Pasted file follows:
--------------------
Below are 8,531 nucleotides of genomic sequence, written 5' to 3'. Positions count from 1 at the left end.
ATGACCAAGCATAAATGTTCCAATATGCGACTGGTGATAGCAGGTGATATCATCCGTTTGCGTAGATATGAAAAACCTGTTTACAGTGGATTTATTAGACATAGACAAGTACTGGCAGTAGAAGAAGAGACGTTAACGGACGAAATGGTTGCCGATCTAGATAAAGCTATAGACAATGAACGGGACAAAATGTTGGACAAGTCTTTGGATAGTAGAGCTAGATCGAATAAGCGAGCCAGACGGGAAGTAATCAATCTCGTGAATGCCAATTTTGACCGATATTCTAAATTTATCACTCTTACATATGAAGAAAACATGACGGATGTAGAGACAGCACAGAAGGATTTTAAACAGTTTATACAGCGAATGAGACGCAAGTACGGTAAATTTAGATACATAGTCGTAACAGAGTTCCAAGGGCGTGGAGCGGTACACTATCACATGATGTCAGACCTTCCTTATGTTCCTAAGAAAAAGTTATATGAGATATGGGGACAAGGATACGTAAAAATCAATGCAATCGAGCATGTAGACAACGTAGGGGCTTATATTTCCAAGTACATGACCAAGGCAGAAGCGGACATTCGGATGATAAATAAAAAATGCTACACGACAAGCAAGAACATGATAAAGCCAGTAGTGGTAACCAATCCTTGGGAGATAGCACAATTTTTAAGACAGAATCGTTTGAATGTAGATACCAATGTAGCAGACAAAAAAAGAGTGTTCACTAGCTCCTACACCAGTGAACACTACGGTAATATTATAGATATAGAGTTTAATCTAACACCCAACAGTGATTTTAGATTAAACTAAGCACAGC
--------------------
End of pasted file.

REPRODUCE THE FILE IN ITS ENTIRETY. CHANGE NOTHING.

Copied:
Below are 8,531 nucleotides of genomic sequence, written 5' to 3'. Positions count from 1 at the left end.
ATGACCAAGCATAAATGTTCCAATATGCGACTGGTGATAGCAGGTGATATCATCCGTTTGCGTAGATATGAAAAACCTGTTTACAGTGGATTTATTAGACATAGACAAGTACTGGCAGTAGAAGAAGAGACGTTAACGGACGAAATGGTTGCCGATCTAGATAAAGCTATAGACAATGAACGGGACAAAATGTTGGACAAGTCTTTGGATAGTAGAGCTAGATCGAATAAGCGAGCCAGACGGGAAGTAATCAATCTCGTGAATGCCAATTTTGACCGATATTCTAAATTTATCACTCTTACATATGAAGAAAACATGACGGATGTAGAGACAGCACAGAAGGATTTTAAACAGTTTATACAGCGAATGAGACGCAAGTACGGTAAATTTAGATACATAGTCGTAACAGAGTTCCAAGGGCGTGGAGCGGTACACTATCACATGATGTCAGACCTTCCTTATGTTCCTAAGAAAAAGTTATATGAGATATGGGGACAAGGATACGTAAAAATCAATGCAATCGAGCATGTAGACAACGTAGGGGCTTATATTTCCAAGTACATGACCAAGGCAGAAGCGGACATTCGGATGATAAATAAAAAATGCTACACGACAAGCAAGAACATGATAAAGCCAGTAGTGGTAACCAATCCTTGGGAGATAGCACAATTTTTAAGACAGAATCGTTTGAATGTAGATACCAATGTAGCAGACAAAAAAAGAGTGTTCACTAGCTCCTACACCAGTGAACACTACGGTAATATTATAGATATAGAGTTTAATCTAACACCCAACAGTGATTTTAGATTAAACTAAGCACAGC